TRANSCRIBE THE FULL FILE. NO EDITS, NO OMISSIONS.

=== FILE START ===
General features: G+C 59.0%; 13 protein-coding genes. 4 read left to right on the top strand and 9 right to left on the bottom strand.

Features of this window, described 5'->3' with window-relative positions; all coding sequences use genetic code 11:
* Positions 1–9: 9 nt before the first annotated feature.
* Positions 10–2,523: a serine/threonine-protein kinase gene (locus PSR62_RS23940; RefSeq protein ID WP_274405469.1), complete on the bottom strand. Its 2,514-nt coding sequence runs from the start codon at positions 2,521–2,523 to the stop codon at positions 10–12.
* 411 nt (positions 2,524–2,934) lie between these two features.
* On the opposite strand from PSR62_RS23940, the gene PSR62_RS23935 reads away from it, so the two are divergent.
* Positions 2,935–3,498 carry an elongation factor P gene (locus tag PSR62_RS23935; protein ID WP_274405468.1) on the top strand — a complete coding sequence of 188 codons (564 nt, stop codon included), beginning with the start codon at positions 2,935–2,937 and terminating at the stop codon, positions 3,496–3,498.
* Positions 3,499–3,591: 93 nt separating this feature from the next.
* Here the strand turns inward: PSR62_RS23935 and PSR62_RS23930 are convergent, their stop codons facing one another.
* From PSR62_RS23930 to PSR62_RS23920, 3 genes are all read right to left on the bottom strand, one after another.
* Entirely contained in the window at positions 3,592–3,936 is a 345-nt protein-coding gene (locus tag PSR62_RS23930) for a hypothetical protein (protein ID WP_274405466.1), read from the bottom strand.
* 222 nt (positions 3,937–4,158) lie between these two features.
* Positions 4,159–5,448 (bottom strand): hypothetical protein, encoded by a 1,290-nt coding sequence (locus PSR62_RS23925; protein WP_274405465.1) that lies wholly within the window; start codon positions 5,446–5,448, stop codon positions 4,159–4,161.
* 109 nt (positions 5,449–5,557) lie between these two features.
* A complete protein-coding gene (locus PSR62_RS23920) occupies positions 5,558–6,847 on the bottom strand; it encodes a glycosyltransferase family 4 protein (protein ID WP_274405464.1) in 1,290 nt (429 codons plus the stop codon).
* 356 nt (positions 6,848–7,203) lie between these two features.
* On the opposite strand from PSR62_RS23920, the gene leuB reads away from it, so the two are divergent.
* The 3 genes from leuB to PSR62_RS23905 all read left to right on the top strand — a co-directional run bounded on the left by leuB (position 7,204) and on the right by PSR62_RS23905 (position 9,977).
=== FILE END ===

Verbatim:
General features: G+C 59.0%; 13 protein-coding genes. 4 read left to right on the top strand and 9 right to left on the bottom strand.

Features of this window, described 5'->3' with window-relative positions; all coding sequences use genetic code 11:
* Positions 1–9: 9 nt before the first annotated feature.
* Positions 10–2,523: a serine/threonine-protein kinase gene (locus PSR62_RS23940; RefSeq protein ID WP_274405469.1), complete on the bottom strand. Its 2,514-nt coding sequence runs from the start codon at positions 2,521–2,523 to the stop codon at positions 10–12.
* 411 nt (positions 2,524–2,934) lie between these two features.
* On the opposite strand from PSR62_RS23940, the gene PSR62_RS23935 reads away from it, so the two are divergent.
* Positions 2,935–3,498 carry an elongation factor P gene (locus tag PSR62_RS23935; protein ID WP_274405468.1) on the top strand — a complete coding sequence of 188 codons (564 nt, stop codon included), beginning with the start codon at positions 2,935–2,937 and terminating at the stop codon, positions 3,496–3,498.
* Positions 3,499–3,591: 93 nt separating this feature from the next.
* Here the strand turns inward: PSR62_RS23935 and PSR62_RS23930 are convergent, their stop codons facing one another.
* From PSR62_RS23930 to PSR62_RS23920, 3 genes are all read right to left on the bottom strand, one after another.
* Entirely contained in the window at positions 3,592–3,936 is a 345-nt protein-coding gene (locus tag PSR62_RS23930) for a hypothetical protein (protein ID WP_274405466.1), read from the bottom strand.
* 222 nt (positions 3,937–4,158) lie between these two features.
* Positions 4,159–5,448 (bottom strand): hypothetical protein, encoded by a 1,290-nt coding sequence (locus PSR62_RS23925; protein WP_274405465.1) that lies wholly within the window; start codon positions 5,446–5,448, stop codon positions 4,159–4,161.
* 109 nt (positions 5,449–5,557) lie between these two features.
* A complete protein-coding gene (locus PSR62_RS23920) occupies positions 5,558–6,847 on the bottom strand; it encodes a glycosyltransferase family 4 protein (protein ID WP_274405464.1) in 1,290 nt (429 codons plus the stop codon).
* 356 nt (positions 6,848–7,203) lie between these two features.
* On the opposite strand from PSR62_RS23920, the gene leuB reads away from it, so the two are divergent.
* The 3 genes from leuB to PSR62_RS23905 all read left to right on the top strand — a co-directional run bounded on the left by leuB (position 7,204) and on the right by PSR62_RS23905 (position 9,977).